Like making the most out of your coworkers smoking habits. That takes discipline, but as Gary’s numbers show, this can really add up to providing additional time.

4. Make the Most Out of Today’s Technology

“Having a smart phone has been a huge boon to my productivity over the years and I could not live without it. I answer client requests all day long when I’m not in meetings.” 

His next advice reveals how he balances his family life with his work…

“At night I simply carve out three set-evenings per week to attend to maintenance and always tell my wife when I plan to be finished. All other nights are family time, period.

On the nights I do work, I must stop at a designated time and leave the work on the table unless I’m in project mode.  When there is a new project, I take more time away from my family to meet the demand and that is understood between my wife and I.  This was much harder to do when the kids were little but now they don’t require the late night attention, so this is when most work gets done.

More than anything, over-communicating with my wife has been the silver bullet, even when it seemed unnecessary or silly.”

Some great advice here for those who are married, have kids, or both.

5. Communicate with Your Spouse More Than Seems Necessary

I really identified with this part because I’ve had to learn the important principle of “over-communicating” with my wife.

Running Build Your Own Blog has really taught me to make sure my wife knows as much detail about my plans and schedules as possible. When I don’t communicate in detail with her, this causes a lot of misunderstandings which leads to unnecessary stress and strife in my family life and my business life.

But when I do communicate effectively with my wife, everything runs like a well-oiled machine.

Gary went on to the importance of self-maintenance…

“I do burn out at periods of time over the year but always make time to unplug during the last half of December to focus on the holidays and family events. That’s always the light at the end of the tunnel for me.  I also have to have “Me time” sprinkled in there as well to keep my sanity.

Nothing but goof off time just to decompress and breathe.”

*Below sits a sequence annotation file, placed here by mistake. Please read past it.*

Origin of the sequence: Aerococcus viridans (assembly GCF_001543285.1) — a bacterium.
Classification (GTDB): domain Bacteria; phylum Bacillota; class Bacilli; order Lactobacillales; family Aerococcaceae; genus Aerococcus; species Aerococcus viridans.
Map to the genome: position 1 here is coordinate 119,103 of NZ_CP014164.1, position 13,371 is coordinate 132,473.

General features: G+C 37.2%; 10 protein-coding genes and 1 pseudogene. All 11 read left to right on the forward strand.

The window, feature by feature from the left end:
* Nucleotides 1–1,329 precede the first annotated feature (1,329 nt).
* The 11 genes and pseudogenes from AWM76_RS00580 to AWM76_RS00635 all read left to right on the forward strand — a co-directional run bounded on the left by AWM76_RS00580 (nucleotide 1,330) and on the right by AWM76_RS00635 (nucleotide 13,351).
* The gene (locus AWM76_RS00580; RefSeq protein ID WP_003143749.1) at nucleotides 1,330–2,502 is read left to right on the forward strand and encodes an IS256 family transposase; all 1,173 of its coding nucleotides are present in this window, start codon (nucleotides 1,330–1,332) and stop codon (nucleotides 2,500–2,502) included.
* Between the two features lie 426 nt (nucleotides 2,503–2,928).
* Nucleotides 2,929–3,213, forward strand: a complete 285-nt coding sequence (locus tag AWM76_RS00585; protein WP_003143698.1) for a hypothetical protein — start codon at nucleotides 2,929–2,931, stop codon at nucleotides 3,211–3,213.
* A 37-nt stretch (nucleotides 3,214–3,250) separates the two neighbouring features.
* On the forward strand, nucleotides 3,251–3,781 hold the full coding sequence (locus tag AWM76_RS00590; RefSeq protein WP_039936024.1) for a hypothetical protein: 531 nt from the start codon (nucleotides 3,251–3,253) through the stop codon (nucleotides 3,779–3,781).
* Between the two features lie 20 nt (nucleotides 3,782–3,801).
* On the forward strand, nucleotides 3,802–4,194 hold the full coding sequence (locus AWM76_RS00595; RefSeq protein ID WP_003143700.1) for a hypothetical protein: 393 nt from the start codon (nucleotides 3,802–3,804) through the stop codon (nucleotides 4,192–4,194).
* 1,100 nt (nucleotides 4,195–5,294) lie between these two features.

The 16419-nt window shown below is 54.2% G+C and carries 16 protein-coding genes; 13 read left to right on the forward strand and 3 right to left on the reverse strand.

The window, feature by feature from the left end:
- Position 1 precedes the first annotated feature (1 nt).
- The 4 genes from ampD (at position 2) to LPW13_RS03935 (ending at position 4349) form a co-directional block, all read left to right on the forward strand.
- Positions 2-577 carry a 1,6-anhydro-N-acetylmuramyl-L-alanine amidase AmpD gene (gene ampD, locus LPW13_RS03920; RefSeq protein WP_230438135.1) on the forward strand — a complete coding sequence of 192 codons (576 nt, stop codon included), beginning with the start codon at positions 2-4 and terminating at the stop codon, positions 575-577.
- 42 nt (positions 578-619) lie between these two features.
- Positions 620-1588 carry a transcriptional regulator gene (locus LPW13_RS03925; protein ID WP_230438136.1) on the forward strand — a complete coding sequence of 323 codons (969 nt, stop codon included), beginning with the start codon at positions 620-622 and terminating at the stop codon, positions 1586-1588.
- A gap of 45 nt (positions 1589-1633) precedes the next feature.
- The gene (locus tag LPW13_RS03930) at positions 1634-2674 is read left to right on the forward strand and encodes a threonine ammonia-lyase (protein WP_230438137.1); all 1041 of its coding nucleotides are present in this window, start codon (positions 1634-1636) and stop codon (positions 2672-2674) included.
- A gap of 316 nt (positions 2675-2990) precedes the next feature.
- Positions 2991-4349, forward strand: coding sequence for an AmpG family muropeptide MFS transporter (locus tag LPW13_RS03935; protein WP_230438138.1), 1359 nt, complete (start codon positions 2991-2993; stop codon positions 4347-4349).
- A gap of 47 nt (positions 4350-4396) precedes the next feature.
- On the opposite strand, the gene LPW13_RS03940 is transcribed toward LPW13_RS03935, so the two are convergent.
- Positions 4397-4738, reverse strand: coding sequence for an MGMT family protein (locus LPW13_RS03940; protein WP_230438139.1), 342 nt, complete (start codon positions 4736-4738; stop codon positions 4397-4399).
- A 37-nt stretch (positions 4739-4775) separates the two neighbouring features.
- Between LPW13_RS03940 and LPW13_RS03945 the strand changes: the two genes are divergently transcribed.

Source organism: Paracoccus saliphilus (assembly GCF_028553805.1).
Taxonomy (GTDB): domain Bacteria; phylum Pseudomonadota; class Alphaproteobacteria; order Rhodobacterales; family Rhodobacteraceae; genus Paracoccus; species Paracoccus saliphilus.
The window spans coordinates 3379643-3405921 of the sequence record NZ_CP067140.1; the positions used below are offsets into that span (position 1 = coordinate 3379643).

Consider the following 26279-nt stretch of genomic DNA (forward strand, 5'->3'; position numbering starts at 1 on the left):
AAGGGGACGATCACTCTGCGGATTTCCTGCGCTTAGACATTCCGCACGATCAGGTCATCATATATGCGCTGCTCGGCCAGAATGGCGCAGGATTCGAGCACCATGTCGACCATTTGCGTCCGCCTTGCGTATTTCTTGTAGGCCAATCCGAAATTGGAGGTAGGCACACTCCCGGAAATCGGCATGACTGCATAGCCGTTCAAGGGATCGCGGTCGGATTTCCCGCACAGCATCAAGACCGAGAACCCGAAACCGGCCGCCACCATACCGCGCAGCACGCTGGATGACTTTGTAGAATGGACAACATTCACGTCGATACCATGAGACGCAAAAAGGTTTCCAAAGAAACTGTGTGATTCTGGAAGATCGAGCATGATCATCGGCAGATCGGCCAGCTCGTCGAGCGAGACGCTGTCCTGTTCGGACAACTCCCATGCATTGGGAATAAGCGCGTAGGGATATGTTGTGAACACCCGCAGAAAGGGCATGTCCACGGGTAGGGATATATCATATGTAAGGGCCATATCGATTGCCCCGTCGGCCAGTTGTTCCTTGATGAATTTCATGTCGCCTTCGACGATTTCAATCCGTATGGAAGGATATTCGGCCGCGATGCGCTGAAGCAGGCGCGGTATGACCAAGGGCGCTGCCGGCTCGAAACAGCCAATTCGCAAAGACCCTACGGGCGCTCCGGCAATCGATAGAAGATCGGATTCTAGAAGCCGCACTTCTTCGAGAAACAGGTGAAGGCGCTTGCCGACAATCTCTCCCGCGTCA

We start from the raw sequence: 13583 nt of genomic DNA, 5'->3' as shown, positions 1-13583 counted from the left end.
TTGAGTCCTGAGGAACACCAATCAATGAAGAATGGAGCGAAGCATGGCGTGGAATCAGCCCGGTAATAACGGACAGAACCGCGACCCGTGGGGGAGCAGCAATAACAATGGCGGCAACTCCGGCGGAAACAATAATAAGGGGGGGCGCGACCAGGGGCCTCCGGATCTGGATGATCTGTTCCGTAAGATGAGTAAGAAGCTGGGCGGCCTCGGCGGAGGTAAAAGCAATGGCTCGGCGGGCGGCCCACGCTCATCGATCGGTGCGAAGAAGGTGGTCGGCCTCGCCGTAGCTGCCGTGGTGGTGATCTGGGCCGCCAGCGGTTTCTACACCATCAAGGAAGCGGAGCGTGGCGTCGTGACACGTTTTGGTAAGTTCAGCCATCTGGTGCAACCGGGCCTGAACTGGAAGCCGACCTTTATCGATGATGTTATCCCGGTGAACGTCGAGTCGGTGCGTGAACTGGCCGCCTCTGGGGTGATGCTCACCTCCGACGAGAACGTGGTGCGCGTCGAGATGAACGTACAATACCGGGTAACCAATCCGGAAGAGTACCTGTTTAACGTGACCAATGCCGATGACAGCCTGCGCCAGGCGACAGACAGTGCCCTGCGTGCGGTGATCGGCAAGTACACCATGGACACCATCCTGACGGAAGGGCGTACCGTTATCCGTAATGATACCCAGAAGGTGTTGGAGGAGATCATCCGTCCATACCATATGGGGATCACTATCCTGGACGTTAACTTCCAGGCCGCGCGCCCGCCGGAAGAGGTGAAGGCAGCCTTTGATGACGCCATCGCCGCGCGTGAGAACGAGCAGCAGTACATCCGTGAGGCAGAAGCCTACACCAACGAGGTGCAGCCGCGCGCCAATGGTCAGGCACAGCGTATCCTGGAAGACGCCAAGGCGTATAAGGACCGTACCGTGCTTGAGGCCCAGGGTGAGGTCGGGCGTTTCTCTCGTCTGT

6. Make Time For Yourself. Do Things You Enjoy. Have Some Fun.

Working all the time leads to burn out. Even when you love what you do.

Saying yes to every customer that wants your services… never taking any time to release physical stress…thinking that you don’t need to stop working… turning to coffee (or stronger substances) to get you through a project instead of turning to prayer, a nature hike, or a funny movie break…all of these mindsets will catch up to even the most talented of workers, regardless of the type of work they do or how much they love it.

They will inevitably hit a wall.

If you are an introverted writer, you still need to shut off your computer now and then and have a conversation with someone you care about. Extroverts do  this naturally, but an introvert can easily neglect his personal relationships.

Blogger. Real Estate Agent. Web Developer. Whatever you do–you are human.

Don’t neglect that.

Now Here’s Gary’s Final Surprising Confession

“It’s all about trial and error. It hasn’t always been easy or pretty. Feathers do get ruffled from time to time, but it’s rare at best anymore. 

I do think there is one major downfall in all of this though: I think all this has kept me from promotion within my employer over the last six years. But on the other side of this, I can’t make the necessary time to grow my outside business enough to strike out on my own. My employer pays too much and I couldn’t afford to make less or take a chance with all of these mouths to feed.

In some ways, I kinda see me as being stuck again–for better, or worse.  Hope this makes sense and provides some insight.”

This last revelation really touched me. There’s more to Gary than meets the eye.

Isn’t that the case with each of us?

No question Gary has fantastic time management skills. Impressive resume. He has been able to accomplish a lot of great things in his life. He’s a talented corporate manager. Internet business owner. Husband and dad.

But he’s had to let go of a few things along the way. He’s had to put his family’s needs before his own.

“Having it all” is a myth. Spending time on one thing automatically takes time away from another thing. Ultimately, we all have to make choices on what’s really important to us.

This turned out to be Gary’s most compelling piece of advice.

7. As Good Time Management Brings Success, Realize You Still Can’t Have It All. Be Prepared to Make a Few Sacrifices

Most people don’t like to hear this last secret.

So, what about you? Have you found a secret formula that enables you to “have it all?” What are some things you do to make the most of your time? Is there any point in Gary’s story that you disagree with?